Things To Keep In Mind when Dating Someone with PTSD
By Sarah Fader
Updated December 10, 2018
Reviewer Laura Angers
Romantic relationships are inherently complicated. When you're dating someone with PTSD, more emotional baggage is involved in the relationship. In fact, one of the most damaging aspects of this disorder is the effect it has on social interactions and in particular, romantic relationships. The closer the relationship is, the greater the emotional challenges are likely to be.
Post Traumatic Stress Disorder and dating are a complicated mixture that has the potential to be complicated both for the person living with PTSD and their partner. Those suffering from PTSD often appear distant from their partners and are subject to sudden mood swings. Sometimes they struggle to communicate how they're feeling. At times, they might not even understand what they're coping with. Talking about their mental state and the events that caused the PTSD in the first place can make them feel vulnerable when they are least able to cope with such feelings. Understanding one's triggers is something that takes time and can be worked on in therapy. A person with PTSD can learn to 1. Recognize their triggers an 2. Communicate them to their partner so that they can understand what's going on with them emotionally. This way the partner can be supportive and loving.
A Checklist for Anyone Dating Someone with PTSD
Don't Neglect the Social Aspect
Traumatic events will often push the person who has PTSD to shut down and isolate from their support system including friends and family. Feelings of guilt, anger, and fear can be major barriers to interacting with familiar people. Avoiding social interaction can become an ingrained habit. Being around others has the potential to become difficult for the person who has a traumatic history. It's important for someone with PTSD to remember that it's not their "fault." This is a mental health condition and it needs treatment. The partner dating the person who has PTSD could be supportive by being empathetic and understanding.
Your Feelings Are Real
As the partner of someone with PTSD, your feelings matter too. If the person with PTSD doesn't have insight into their triggers, their emotions can feel overwhelming. They might be prone to angry outbursts and lash out at their partner. If this happens, remember that it's important for the person who doesn't have PTSD to set boundaries. Your feelings are valid and you do not have to tolerate being treated in a manner that is unkind or even abusive. Even if the person who has PTSD doesn't mean to be abusive, it can happen and this issue should be addressed by a mental health professional.
Getting Out There
As their partner, encourage the person you care about to continue the same activities that he or she used to enjoy doing, especially those involving other people, such as dancing or playing sports. Let your partner know that you are there to support them, and don't try to force them to take on more than they can handle.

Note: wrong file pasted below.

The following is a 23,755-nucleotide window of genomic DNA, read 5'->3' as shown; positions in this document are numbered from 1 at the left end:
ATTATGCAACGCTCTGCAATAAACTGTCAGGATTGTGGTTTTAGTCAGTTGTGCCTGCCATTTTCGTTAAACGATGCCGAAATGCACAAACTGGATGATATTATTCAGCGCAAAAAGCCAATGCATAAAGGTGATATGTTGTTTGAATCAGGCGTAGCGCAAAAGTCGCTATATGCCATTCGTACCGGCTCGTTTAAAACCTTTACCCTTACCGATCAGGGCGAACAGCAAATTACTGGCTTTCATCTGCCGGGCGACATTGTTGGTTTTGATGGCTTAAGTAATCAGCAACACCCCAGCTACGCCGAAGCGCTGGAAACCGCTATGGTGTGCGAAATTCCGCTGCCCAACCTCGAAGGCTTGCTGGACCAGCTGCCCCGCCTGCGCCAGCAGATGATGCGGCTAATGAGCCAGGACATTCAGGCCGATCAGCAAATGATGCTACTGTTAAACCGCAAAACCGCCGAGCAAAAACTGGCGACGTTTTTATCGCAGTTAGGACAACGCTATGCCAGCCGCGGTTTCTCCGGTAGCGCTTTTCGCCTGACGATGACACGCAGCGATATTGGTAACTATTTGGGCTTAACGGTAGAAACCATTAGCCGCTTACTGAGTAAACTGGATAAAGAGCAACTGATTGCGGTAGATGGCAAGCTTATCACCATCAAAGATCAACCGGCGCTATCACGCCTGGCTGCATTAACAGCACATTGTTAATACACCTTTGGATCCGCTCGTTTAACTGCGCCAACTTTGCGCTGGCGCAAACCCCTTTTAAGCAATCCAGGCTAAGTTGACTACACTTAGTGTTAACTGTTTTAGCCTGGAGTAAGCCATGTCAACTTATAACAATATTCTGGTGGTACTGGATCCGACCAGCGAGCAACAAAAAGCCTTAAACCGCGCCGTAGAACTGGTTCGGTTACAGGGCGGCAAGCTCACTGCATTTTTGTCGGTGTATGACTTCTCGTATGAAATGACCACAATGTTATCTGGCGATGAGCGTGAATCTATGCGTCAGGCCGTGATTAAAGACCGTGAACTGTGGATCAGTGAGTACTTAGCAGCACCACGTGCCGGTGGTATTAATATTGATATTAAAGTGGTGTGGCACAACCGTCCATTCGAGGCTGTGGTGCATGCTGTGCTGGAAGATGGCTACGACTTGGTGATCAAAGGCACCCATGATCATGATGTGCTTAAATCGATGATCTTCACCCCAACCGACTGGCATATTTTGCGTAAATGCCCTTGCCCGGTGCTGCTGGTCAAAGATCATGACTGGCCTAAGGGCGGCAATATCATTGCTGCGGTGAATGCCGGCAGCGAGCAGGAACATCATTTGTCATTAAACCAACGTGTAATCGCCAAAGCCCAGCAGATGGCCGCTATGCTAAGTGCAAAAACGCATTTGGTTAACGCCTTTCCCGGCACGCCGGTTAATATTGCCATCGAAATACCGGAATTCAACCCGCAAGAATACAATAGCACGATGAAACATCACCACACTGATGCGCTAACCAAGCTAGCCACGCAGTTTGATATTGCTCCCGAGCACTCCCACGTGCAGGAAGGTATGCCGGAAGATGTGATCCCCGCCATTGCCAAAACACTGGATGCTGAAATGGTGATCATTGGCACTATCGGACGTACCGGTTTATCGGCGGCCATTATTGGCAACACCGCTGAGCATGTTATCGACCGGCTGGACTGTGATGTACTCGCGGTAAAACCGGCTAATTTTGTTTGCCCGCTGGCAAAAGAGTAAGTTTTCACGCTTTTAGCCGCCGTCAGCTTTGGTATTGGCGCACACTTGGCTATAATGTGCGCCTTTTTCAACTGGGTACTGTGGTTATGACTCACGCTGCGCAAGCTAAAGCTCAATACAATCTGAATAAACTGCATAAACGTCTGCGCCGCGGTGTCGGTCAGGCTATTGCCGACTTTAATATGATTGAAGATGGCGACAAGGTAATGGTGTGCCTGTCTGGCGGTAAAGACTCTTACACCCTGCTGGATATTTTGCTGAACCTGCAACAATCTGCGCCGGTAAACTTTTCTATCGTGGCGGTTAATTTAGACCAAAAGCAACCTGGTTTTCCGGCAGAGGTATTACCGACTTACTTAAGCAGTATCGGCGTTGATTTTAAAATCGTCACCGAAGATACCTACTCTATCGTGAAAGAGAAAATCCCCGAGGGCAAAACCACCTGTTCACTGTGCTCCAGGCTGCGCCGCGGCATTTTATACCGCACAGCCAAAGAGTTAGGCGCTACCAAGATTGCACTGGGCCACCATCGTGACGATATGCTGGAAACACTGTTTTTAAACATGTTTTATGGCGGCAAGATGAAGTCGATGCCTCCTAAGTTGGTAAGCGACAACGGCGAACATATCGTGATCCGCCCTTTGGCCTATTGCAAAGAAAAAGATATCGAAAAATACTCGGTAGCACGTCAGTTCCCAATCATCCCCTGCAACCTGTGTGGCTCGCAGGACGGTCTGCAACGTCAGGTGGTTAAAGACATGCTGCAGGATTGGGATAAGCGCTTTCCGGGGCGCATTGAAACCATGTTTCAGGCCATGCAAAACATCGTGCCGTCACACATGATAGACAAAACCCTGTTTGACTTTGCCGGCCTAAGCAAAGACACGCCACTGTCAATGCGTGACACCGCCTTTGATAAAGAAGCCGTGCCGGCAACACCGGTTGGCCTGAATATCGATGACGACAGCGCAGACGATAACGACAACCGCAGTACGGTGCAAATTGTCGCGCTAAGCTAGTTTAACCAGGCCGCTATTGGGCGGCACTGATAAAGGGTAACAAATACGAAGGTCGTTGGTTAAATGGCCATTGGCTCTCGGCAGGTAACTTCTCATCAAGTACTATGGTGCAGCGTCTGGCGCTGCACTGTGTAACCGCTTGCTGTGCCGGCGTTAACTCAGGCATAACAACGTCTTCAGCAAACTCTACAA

Use Appropriate Communication
Being able to talk about their fears and thoughts can be a sign of progress in recovering from PTSD. Nevertheless, remember that trying to control someone and forcing the person to open up is not an effective way to get them to reveal their feelings.
Wait for your partner to open up when they feel ready to do so. They will reach this emotional stage on their own, and you can let them know that you are willing to listen when they want to share their feelings. Don't underestimate the value of listening. In any relationship, being there to provide an ear is invaluable. After hearing what your partner has to say, you can then provide guidance to them.
Aim to Create a Safe Environment
It's one thing to know that you are safe in your home, in your neighborhood and with the people that surround you, but actually feeling safe on an intuitive level is something else entirely. If you are dating someone with PTSD, try to communicate with them that you will not abandon the person because of their triggers and accompanying behavior. Show them that they can trust you with their emotions.
For someone living with PTSD following a routine can help the world seem more familiar and less threatening. When this person has a comfortable mental space where they can retreat to at the end of a long day, the challenges they face outside of it will be much easier to deal with.
Take Care of Yourself
No person has endless patience, energy or strength, and there is nothing noble about being a martyr for another person's sake. Occasionally, a person who is trying to help someone with PTSD will need to take a step back and deal with his or her own feelings. Remind yourself that there is nothing wrong with the way PTSD can cause people to behave.
It may, at times, be difficult to remember that PTSD is not part of someone's personality, but rather a mental health issue that can sometimes change a person's behavior. It is treatable through talk therapy and sometimes medication. The person will recover at their own pace and with the help of a trained professional they can learn to live a better quality of life.